1 Niles' Register, LXIX., 370, 407.
1 Cong. Globe, 29 Cong., 1 Sess., 1044,1112,1157; U.S. Statutes at Large, IX., 42-49.
1 Cf. Smith, Parties and Slavery (Am. Nation, XVIII.), chap. v. 'Dewey, Financial Hist, of the U. S., 351; Taussig, Tariff Hist, of U. S., 133, 135.
THE RUPTURE WITH MEXICO
UPON the annexation of Texas, Mexico at once severed her diplomatic relations with the United States. This result had been foreshadowed by the utterances of Mexican officials dating from the revival of the question in 1843. The relations, however, of the two countries had been difficult to adjust from the time when Mexico became independent in 1821; and the situation, when the breach occurred in 1845, will be made clearer by a brief r6sum6 of the growth of their differences. The most serious friction between them arose concerning four subjects: claims of the United States citizens on the government of Mexico; assistance given the Texans by the people of the United States; violation of Mexican territory by United States troops; and the annexation of Texas.
The claims on the Mexican government were based, for the most part, on aggressions, actual or alleged, on the persons and property of the claimants, which were committed in Mexico. They presented a rather difficult case for diplomatic adjustment because the facts on which they rested were the natural outcome of the chronic state of revolution existing in that country from the time of its birth as a separate nationality. Complaints of the illegal seizure and sale of vessels belonging to citizens of the United States were made to the Mexican government through the official channels as early as 1826.1 A report from Secretary of State Forsyth, transmitted by President Jackson to the House of Representatives, January 5, 1835, stated that because of the disturbed condition of Mexico negotiations on the subject had been unsuccessful, but the prospect seemed to be hopeful.8 The breach of relations in 1836 impaired the chances of a settlement for the time; but in his annual message of December 5, 1836, Jackson still expressed the hope that courtesy and forbearance would prevent any necessity for laying the subject before Congress again.3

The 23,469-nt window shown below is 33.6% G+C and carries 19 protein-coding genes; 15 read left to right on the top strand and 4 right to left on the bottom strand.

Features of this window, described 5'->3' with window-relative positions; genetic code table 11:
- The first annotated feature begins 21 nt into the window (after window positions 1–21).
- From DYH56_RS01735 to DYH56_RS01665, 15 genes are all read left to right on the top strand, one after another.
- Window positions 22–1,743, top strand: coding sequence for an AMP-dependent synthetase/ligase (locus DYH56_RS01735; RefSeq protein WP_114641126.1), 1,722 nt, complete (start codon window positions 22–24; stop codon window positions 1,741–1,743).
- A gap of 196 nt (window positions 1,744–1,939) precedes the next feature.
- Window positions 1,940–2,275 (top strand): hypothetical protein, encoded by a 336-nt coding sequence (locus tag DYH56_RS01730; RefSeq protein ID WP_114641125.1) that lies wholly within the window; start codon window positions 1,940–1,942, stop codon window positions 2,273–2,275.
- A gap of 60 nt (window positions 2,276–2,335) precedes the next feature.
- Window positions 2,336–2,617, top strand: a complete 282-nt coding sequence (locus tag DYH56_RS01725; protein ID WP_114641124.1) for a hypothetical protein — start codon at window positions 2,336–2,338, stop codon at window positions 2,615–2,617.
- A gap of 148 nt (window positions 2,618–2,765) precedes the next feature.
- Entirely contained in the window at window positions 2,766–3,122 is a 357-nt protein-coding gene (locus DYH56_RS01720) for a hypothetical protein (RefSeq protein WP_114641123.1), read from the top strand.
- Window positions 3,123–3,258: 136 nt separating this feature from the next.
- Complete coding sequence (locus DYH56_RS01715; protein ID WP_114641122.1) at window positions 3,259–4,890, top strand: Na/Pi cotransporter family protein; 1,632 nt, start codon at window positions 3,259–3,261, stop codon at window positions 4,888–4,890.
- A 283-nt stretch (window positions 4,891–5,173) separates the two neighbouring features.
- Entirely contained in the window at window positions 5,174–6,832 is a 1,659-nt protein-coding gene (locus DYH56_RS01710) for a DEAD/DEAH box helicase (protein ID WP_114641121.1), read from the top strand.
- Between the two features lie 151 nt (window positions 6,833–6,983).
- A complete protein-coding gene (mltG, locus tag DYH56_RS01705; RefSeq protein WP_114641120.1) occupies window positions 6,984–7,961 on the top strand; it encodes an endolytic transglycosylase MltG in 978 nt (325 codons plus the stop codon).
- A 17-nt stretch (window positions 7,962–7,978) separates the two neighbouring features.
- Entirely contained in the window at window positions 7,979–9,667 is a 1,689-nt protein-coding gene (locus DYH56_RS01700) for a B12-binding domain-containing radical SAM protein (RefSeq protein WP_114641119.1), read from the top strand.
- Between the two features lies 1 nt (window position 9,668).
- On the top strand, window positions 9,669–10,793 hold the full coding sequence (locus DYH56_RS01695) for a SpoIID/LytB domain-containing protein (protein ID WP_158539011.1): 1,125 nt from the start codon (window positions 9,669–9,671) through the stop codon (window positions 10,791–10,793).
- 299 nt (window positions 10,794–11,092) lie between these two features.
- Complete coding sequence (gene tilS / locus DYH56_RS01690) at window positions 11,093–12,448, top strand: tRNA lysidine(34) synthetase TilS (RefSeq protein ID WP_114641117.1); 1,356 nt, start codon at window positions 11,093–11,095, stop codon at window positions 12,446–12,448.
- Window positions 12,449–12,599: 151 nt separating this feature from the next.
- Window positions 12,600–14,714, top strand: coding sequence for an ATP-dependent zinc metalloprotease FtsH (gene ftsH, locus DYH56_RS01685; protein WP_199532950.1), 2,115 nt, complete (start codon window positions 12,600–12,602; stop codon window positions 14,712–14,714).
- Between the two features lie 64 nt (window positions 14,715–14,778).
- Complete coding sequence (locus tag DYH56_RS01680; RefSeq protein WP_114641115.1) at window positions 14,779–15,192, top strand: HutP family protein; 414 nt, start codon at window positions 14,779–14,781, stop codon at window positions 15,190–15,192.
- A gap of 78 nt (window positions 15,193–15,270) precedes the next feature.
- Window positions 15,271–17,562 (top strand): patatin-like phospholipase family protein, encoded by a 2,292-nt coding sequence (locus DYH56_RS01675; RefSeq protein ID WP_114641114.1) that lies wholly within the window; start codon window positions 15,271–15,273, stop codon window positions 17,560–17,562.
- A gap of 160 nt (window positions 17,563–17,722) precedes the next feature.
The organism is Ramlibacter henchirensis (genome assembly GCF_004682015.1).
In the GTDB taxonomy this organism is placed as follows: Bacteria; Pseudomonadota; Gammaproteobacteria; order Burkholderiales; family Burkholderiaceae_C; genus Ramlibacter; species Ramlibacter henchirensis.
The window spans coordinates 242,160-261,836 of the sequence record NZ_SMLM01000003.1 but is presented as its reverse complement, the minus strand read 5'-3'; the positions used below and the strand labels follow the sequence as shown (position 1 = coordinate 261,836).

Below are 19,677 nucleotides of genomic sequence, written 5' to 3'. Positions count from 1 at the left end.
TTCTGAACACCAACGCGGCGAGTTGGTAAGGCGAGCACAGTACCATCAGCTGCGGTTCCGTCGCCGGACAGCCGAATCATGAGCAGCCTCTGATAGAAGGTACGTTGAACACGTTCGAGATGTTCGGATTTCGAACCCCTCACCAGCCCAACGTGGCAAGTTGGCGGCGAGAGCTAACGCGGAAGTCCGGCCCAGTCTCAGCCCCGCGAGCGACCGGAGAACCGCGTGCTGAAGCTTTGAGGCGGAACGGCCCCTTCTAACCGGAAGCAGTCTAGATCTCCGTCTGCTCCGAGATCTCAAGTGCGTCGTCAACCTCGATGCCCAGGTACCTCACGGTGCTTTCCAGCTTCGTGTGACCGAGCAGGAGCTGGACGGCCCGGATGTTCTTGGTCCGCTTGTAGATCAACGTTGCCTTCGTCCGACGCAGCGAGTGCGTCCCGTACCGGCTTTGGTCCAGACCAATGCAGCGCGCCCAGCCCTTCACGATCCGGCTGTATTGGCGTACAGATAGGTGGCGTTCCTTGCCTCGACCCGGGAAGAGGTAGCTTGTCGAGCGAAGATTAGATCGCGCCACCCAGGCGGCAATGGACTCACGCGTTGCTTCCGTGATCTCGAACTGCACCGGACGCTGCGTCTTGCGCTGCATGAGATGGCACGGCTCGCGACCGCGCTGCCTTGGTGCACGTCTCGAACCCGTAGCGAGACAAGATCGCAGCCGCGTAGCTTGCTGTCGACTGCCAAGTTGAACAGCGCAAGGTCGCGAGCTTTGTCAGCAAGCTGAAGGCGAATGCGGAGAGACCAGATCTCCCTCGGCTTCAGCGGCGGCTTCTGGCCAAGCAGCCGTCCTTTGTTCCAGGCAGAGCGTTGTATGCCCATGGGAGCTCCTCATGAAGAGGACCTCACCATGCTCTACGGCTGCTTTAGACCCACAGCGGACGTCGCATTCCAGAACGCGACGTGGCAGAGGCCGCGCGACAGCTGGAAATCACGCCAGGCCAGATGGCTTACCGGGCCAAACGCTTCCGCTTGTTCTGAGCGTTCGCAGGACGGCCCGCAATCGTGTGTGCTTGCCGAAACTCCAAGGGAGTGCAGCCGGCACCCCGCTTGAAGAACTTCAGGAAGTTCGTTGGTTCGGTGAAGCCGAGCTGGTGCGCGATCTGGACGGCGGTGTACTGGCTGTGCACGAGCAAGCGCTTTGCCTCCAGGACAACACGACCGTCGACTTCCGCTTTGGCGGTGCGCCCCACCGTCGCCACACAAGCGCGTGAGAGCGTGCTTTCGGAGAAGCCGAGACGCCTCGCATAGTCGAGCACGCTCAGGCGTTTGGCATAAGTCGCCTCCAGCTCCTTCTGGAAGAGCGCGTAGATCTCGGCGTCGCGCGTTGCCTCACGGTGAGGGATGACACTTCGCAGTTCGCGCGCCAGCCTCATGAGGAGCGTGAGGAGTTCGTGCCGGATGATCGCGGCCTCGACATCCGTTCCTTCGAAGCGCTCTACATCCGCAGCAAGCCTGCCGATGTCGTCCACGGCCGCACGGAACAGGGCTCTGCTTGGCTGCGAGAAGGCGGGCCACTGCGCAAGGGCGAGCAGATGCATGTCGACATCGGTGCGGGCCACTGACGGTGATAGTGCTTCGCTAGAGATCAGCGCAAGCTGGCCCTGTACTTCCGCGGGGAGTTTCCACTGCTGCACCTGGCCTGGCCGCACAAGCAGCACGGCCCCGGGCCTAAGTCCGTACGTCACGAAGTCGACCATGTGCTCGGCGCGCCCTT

At the very moment, however, when the message was presented, negotiations in the city of Mexico were nearing a crisis in which the prospect of an amicable adjustment became more remote than ever. July 20, 1836, a list of claims had been sent from the department of state at Washington to Powhatan Ellis, the United States minister, and he had been instructed to demand reparation; if he
1 House Exec. Docs., 35 Cong., 3 Sess., XII., No. 351, p. 345.
1 Ibid., 33 Cong., 2 Sess., No. 61.
'Richardson, Messages and Papers, III., 338.